of Cr . Now z0 does not lie in Rr , so we can apply Green’s theorem to the function f (z)/(z − z0 ) which is analytic in D except at z0 and hence in Rr :

∂Rr

f (z) dz = 0. z − z0

But we have seen that ∂Rr = C − Cr , so this says that

C

f (z) dz − z − z0

Cr

f (z) dz = 0, z − z0

or in other words that

C

f (z) dz = z − z0

Cr

f (z) dz. z − z0

Now suppose that r is small, so that f (z) is approximately equal to f (z0 ) f (z) on Cr . Then the second integral dz is approximately equal to z − z0

Cr

Cr

f (z0 ) dz = f (z0 ) z − z0

Cr

1 dz, z − z0

where Cr is a circle of radius r centered at z0 . Thus we can parametrize Cr by z0 + reit , 0 ≤ t ≤ 2π, and

Cr

1 dz = z − z0

2π

0

as before. Thus f (z0 )

Cr

1 ireit dt = i reit 2π

dt = 2πi,

0

1 dz = 2πif (z0 ), z − z0

f (z) dz is approximately equal to 2πif (z0 ). In

Cr z − z0

C

f (z) fact, this becomes an equality in the limit as r → 0. But dz is

C z − z0 independent of r, and so in fact and so

f (z) dz = z − z0

C

f (z) dz = 2πif (z0 ). z − z0

Dividing through by 2πi gives Cauchy’s formula.

The main theoretical application of Cauchy’s theorem is to think of the point z0 as a variable point inside of the region R such that C = ∂R; note

10

that the z in the formula is a dummy variable. Thus we could equally well write: 1 f (w) f (z) = dw, 2πi C w − z for all z enclosed by C. This description of the analytic function f (z) by an integral depending only on its values on the boundary curve of R turns out to have many very surprising consequences. For example, it turns out that an analytic function actually has derivatives of all orders, not just ﬁrst derivatives, which is very unlike the situation for functions of a real variable.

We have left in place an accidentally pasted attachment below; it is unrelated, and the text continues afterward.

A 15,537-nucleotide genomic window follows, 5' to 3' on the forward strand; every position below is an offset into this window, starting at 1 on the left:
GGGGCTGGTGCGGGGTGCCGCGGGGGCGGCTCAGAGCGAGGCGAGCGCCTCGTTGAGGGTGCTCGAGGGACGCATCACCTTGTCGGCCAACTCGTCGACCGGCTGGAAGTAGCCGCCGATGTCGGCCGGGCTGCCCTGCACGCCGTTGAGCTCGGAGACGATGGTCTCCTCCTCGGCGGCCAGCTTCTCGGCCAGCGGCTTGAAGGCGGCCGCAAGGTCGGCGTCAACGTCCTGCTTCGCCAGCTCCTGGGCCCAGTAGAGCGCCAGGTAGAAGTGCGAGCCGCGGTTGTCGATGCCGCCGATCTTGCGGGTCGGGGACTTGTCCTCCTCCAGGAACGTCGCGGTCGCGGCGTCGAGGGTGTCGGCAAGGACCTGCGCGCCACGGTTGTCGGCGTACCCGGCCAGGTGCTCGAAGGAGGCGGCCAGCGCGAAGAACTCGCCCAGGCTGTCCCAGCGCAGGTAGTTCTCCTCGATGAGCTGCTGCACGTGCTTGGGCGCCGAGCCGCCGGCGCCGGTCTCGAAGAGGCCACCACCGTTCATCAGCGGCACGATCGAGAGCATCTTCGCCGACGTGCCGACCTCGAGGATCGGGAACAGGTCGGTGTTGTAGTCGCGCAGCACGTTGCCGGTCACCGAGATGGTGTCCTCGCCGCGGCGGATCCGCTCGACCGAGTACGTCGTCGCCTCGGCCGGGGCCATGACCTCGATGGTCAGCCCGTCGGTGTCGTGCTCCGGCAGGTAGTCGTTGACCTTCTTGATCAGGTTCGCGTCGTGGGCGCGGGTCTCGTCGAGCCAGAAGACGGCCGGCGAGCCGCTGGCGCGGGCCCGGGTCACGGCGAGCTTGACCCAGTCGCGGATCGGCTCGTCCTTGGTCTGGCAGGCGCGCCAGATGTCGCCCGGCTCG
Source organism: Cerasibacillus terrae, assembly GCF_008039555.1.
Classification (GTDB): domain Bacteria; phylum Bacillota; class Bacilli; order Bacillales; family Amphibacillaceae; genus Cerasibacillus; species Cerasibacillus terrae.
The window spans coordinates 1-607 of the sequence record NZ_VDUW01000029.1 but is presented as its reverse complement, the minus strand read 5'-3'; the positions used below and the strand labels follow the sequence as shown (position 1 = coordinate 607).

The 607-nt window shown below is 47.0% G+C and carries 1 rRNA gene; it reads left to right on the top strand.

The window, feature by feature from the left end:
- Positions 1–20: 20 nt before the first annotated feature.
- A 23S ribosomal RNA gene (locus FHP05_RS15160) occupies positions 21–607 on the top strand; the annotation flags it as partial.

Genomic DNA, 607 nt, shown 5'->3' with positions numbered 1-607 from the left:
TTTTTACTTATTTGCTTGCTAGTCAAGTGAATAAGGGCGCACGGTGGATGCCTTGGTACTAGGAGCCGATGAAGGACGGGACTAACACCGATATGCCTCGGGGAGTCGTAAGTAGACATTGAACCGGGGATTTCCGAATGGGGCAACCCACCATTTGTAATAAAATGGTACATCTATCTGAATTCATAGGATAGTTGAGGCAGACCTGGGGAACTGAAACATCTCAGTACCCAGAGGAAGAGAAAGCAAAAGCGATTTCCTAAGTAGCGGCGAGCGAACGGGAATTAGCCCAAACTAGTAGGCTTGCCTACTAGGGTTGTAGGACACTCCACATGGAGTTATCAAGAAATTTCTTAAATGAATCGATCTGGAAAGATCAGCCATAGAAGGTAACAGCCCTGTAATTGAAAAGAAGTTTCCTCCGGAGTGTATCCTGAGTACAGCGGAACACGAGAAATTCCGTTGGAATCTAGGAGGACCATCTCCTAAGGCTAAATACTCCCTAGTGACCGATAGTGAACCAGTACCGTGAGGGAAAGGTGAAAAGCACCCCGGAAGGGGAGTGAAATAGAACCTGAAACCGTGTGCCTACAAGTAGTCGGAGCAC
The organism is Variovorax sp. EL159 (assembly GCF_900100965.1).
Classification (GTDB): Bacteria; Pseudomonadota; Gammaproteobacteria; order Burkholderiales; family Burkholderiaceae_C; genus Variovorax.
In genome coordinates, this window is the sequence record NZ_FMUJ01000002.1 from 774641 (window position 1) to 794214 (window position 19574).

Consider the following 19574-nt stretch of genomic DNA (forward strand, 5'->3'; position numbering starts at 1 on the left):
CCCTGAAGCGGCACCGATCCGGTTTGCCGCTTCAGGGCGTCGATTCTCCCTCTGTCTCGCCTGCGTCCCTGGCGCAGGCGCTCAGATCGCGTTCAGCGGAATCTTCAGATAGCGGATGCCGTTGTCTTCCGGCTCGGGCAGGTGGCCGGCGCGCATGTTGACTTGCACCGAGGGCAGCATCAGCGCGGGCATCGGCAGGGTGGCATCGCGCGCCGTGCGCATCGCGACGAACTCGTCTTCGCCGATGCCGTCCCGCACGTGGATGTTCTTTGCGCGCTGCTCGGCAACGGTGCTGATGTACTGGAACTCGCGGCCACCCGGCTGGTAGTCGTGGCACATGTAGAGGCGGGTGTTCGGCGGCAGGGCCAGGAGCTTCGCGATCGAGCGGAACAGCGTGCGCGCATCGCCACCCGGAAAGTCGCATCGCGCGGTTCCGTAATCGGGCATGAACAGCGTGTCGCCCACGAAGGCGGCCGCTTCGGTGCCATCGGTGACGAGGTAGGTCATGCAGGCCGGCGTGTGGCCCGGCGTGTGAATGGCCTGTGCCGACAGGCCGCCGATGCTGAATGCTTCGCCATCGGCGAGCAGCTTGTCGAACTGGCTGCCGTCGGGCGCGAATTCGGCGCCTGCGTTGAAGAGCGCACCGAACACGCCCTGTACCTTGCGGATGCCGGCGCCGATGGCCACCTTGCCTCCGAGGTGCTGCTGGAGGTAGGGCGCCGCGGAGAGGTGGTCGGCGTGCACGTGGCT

In fact, every analytic function can be expressed as a power series. This fact can be seen by rewriting Cauchy’s formula above as f (z) =

1

2πi

C

f (w) dw, w(1 − z/w)

1 as a geometric series. The fact that every

1 − z/w analytic function is given by a convergent power series is yet another way of characterizing analytic functions. and then expanding

3.5

Homework

1. Let f (z) = x2 + iy 2 . Evaluate

f (z) dz, where (a) C is the straight

C

line joining 1 to 2 + i; (b) C is the curve (1 + t) + t2 i, 0 ≤ t ≤ 1. Are the results the same? Why or why not might you expect this?

2. Let α = c + di be a complex number. Verify directly that d αt e = αeαt . dt 3. Let D be a region in C and let u(x, y) be a real-valued function on D.

We seek another real-valued function v(x, y) such that f (z) = u + iv is analytic, i.e. satisﬁes the Cauchy-Riemann equations. Equivalently, we want to ﬁnd a function v such that

∂u

∂v

∂u

∂v

=−

and

=

,

∂x

∂y

∂y

∂x

∂u ∂u

,

. Show that

∂y ∂x

F satisﬁes the mixed partials condition exactly when u is harmonic.

Conclude that, if D is simply connected, then F is a gradient vector ﬁeld v and hence that u is the real part of an analytic function. which says that

v is the vector ﬁeld F =

11

−

4. Let C be a circle centered at 4+i of radius 1. Without any calculation,